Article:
Entrepreneur life: These words bring a feeling of excitement over me. I’ve wanted to be an entrepreneur for pretty much all my life.

As a kid, my dad built a business from the ground up, it was a magazine company in the heart of San Francisco in the ’90s. His journey introduced me to the glamorous (or maybe I glamorized it in my mind) world of entrepreneurship.

To me, entrepreneurship meant you worked in coffee shops, spent your days hanging out with cool people, and then stayed up late the night before a deadline.

Hmmm…. thinking about it more critically, I painted a very glamorous lifestyle of an entrepreneur. Perhaps you could say it was a distorted image.

But, there is more to the reason I wanted to be an entrepreneur.

Why be an entrepreneur?

While I watched (and glamorized) my dad’s entrepreneur life, I also watched my mom and her work life. She spent over 20 years working for the Government. She left the house early in the morning and regularly came home after dinner. Her days outside of the home were 12+ hours long. And, there were several times where she’d get home from work and walk directly to the computer to continue working.

I guess my glorification of the entrepreneur life was for a specific reason. I wanted to have a lifestyle more like my dad’s — to schedule work on my terms, have some freedom to hangout with cool people, and work in a coffeeshop.

Uh, it makes more sense as to why, given the opportunity, I would totally live in a coffee shop. And, practically do at times. When the staff knows you by name and texts you the iced tea flavor of the day… you might be there too often.

Glamorous Expectations

When I started building my private practice, I still had this glamorous expectation of entrepreneur life. Ok, at times I still do even though I’ve since left my private practice behind.

The whole experience has not been as anticipated (shocker right?!). Apparently, my view of entrepreneur life was a result of attending business classes at the University of Dunning-Kruger.

Haha, that is not a thing. But the Dunning-Kruger Effect IS a real thing!

As I started my private practice, I had an incredible amount of confidence. People had been asking me for years to start one, so… I’d have people lining up to work with me when I was ready. Right?!

Spoiler alert: The confidence came to a screeching halt as soon as learned being a private practice owner required me to do more than provide nutrition counseling. There was a lot of behind the scenes stuff I didn’t know about — technology, marketing, business management, etc…

Thankfully, I was able to tap into a few resources.

Getting Support as a New Entrepreneur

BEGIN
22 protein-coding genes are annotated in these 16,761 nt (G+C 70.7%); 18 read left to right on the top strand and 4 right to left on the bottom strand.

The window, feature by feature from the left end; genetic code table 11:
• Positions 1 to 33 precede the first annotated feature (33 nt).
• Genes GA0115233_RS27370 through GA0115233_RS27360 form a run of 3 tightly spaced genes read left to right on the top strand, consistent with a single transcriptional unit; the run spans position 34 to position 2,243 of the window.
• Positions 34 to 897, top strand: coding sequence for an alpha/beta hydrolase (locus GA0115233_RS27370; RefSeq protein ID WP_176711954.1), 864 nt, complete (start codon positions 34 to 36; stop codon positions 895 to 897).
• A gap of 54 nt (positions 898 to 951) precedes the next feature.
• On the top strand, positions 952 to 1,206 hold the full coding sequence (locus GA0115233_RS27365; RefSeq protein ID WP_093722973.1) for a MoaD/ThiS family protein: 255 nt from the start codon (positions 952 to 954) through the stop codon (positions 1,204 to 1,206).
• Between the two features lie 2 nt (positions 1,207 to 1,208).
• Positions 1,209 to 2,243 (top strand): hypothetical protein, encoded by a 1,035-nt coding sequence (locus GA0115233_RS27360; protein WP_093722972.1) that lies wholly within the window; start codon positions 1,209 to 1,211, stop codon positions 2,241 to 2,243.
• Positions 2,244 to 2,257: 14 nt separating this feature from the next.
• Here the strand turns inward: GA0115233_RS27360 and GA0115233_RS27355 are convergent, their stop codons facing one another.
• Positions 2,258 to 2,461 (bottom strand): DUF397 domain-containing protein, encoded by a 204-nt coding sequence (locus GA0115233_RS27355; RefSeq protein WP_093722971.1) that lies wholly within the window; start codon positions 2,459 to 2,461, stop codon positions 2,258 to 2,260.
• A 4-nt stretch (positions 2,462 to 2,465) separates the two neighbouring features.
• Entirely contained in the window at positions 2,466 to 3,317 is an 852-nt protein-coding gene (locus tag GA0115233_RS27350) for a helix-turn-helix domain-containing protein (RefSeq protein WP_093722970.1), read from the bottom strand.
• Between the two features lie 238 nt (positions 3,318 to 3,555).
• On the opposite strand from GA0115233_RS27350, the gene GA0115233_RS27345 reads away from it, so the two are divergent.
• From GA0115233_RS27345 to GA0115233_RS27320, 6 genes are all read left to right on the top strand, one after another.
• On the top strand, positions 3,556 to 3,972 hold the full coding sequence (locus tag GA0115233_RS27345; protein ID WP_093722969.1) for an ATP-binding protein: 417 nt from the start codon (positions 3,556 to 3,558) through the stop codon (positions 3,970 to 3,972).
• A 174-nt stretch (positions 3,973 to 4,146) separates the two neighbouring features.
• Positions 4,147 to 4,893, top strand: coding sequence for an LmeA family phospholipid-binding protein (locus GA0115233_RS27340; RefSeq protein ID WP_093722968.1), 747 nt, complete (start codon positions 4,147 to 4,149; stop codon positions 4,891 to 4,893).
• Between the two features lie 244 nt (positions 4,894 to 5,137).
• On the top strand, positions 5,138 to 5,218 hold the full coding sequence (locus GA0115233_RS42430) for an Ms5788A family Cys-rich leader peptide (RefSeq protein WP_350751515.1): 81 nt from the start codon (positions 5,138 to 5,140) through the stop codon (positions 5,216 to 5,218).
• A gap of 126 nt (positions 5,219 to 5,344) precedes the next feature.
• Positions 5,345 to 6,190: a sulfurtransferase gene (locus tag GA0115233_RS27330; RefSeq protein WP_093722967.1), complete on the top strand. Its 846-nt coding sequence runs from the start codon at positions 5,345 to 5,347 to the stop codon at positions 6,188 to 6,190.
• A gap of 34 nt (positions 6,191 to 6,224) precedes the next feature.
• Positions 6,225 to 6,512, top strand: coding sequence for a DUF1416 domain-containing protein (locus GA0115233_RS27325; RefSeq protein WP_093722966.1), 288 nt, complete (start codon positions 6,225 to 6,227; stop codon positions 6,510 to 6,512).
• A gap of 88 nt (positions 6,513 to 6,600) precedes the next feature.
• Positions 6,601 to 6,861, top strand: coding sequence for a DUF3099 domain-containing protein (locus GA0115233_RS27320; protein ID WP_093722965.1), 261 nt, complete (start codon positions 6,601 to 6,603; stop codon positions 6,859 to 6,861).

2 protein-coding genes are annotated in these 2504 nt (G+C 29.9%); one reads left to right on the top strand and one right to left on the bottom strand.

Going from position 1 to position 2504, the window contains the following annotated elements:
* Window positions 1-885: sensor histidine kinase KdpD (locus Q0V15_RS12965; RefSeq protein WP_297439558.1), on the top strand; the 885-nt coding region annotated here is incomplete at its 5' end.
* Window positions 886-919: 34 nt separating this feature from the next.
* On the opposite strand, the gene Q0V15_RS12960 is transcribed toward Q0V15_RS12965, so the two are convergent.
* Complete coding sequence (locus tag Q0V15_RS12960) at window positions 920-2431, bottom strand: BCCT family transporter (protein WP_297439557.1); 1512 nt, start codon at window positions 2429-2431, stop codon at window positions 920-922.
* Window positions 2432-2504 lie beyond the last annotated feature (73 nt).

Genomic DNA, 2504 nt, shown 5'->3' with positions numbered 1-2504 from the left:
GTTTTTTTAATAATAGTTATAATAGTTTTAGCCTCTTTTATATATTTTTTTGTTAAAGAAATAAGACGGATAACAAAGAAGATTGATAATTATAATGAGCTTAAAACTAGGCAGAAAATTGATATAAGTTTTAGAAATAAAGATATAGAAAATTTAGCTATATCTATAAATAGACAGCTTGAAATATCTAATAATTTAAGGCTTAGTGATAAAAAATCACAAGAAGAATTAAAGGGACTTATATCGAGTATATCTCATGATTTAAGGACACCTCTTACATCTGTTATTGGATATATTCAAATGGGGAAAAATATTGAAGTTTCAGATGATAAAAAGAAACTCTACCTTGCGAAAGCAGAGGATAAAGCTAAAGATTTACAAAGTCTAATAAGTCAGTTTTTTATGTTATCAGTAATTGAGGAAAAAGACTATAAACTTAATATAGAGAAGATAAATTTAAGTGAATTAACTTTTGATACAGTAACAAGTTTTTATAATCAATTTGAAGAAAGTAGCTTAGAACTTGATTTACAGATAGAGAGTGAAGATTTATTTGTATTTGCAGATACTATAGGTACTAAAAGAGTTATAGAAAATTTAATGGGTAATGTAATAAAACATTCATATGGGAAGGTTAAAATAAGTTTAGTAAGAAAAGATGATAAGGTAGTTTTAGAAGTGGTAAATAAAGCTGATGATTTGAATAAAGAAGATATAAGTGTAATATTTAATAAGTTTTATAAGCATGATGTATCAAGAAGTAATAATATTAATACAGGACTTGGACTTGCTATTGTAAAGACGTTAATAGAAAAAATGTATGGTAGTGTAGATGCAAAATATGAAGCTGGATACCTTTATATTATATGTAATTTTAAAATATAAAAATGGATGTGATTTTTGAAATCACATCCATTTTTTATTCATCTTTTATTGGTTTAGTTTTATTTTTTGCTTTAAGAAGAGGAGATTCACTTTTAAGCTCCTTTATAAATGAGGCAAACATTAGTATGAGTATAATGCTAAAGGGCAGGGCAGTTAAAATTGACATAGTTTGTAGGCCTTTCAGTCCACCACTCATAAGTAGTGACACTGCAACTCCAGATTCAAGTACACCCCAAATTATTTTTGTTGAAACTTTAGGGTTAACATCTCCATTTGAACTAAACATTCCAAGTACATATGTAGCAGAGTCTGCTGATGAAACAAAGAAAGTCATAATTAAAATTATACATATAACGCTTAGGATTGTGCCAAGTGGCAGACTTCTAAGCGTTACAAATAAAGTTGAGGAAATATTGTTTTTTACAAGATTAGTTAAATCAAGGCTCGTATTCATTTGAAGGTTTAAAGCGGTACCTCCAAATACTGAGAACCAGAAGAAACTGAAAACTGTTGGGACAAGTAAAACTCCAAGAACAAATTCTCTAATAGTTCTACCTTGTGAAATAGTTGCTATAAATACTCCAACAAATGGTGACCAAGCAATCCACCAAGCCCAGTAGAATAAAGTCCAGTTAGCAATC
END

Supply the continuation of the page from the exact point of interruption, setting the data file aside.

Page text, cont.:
When I finally made the realization being a solo-preneur without a support network was a recipe for disaster, I started seeking out help and support from others.

First, I found a mentor through the SCORE program which is an organization that matches senior citizens to give back to help entrepreneurs. Bonus, when you work with a SCORE mentor, it doesn’t cost you money which is excellent when you are just getting started.

Self Development was the Most Important Part

The next piece of the puzzle was something that most probably wouldn’t be able to guess… I worked with a mental health specialist. She helped me to uncover the roadblocks I had placed on myself. Yes, I created my own barriers to success. If I had not worked with her, I probably would have failed at the whole entrepreneur thing a long time ago.

We worked on many things, including a deep belief that I was not good enough unless I was striving for perfection in my business. Whew, talk about uncovering some deep, painful memories. But, once I worked through those, I could see myself and business in a new light.

The mental health specialist also helped me work on my relationship with money. I love helping people. And, I am happy to help people regardless being a business owner. So, there were times I had a hard time asking for money. Or, there were times I didn’t ask for my worth. I’ve worked hard to push past those issues.

As an entrepreneur, I have had to learn a lot. Not just about business, but about myself as well. The self development threw me for a loop but ended up being more important than anything else.

Tell me about yourself

  • How have you imagined entrepreneur life? Is it similar or dissimilar to what you have experienced?
    • I will hands down admit it is not at all what I expected, but it has been far more rewarding than I ever would have imagined..
  • What type of resources have you used to improve your knowledge as an entrepreneur?
  • Have you done the personal work to help you move through your own road blocks?

In the end

Thanks for taking the time to read today. I hope you feel better about your view of entrepreneur life – which I’m guessing may have been a little different than reality.

Then again, if I am the only weirdo to have such a severe miscalculation of what it is like to be an entrepreneur, let me know too.

XOXO, Kristi

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